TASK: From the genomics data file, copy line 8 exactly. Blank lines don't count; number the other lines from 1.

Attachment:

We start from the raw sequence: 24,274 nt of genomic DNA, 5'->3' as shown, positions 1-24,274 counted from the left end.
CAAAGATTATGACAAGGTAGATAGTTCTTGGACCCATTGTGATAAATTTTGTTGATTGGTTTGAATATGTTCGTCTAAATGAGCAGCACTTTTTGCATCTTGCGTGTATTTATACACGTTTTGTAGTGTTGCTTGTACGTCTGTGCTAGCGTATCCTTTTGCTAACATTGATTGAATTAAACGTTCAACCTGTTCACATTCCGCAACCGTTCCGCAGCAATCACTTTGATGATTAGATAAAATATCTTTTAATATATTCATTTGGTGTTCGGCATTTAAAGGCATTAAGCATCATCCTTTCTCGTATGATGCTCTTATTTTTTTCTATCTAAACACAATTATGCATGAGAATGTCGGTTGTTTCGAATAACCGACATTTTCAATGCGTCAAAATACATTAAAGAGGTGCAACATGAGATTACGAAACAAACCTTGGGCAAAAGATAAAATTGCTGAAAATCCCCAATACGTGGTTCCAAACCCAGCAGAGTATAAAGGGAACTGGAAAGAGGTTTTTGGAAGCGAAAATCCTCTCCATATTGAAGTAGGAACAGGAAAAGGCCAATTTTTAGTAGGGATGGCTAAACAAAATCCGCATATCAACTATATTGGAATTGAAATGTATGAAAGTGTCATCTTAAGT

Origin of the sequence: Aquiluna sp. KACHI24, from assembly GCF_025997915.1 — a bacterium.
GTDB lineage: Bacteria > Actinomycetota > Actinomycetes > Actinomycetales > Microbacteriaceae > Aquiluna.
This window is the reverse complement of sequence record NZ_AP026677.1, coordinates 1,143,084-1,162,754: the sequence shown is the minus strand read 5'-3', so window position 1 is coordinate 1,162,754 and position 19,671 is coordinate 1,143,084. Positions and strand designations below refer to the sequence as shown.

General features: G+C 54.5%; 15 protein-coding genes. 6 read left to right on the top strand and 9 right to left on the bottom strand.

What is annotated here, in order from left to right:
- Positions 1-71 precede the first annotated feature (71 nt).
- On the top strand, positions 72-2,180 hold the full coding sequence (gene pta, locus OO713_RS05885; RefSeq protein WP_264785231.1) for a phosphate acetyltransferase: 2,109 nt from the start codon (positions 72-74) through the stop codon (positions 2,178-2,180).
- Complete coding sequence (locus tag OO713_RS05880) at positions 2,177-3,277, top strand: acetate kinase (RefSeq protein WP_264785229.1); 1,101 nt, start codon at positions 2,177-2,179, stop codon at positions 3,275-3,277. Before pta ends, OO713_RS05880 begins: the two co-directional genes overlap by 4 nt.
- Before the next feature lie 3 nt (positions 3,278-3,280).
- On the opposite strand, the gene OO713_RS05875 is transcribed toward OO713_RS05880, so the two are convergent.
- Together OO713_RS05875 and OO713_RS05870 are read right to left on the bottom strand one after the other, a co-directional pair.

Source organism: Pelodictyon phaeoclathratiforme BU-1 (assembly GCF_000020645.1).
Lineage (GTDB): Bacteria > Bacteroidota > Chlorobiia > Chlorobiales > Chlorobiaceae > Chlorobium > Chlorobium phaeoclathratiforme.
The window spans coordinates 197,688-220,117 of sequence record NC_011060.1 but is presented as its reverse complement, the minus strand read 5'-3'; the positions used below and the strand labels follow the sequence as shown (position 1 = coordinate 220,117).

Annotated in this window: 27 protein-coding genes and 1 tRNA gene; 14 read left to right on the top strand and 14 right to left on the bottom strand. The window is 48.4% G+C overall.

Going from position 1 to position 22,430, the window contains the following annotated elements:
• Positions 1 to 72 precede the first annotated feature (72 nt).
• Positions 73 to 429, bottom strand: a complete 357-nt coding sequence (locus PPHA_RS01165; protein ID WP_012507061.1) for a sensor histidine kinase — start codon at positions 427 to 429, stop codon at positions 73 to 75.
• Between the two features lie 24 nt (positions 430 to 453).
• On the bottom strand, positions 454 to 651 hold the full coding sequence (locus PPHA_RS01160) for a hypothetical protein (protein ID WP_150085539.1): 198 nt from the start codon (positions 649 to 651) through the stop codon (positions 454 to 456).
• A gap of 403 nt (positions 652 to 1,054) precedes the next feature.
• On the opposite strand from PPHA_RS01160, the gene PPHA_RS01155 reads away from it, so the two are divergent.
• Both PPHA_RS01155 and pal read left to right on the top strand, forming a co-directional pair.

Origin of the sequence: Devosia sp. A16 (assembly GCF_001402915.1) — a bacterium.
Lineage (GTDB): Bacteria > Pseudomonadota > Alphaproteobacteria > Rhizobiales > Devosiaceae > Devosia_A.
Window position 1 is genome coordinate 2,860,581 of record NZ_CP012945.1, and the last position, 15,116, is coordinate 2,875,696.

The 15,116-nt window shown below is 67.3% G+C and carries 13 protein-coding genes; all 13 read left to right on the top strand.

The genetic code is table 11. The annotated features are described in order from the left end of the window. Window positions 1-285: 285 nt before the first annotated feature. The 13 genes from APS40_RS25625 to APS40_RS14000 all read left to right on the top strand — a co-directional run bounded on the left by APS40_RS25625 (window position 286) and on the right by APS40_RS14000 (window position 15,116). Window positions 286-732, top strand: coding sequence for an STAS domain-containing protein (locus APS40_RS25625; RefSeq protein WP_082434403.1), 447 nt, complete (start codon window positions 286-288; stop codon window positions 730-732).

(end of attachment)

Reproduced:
- Positions 1-71 precede the first annotated feature (71 nt).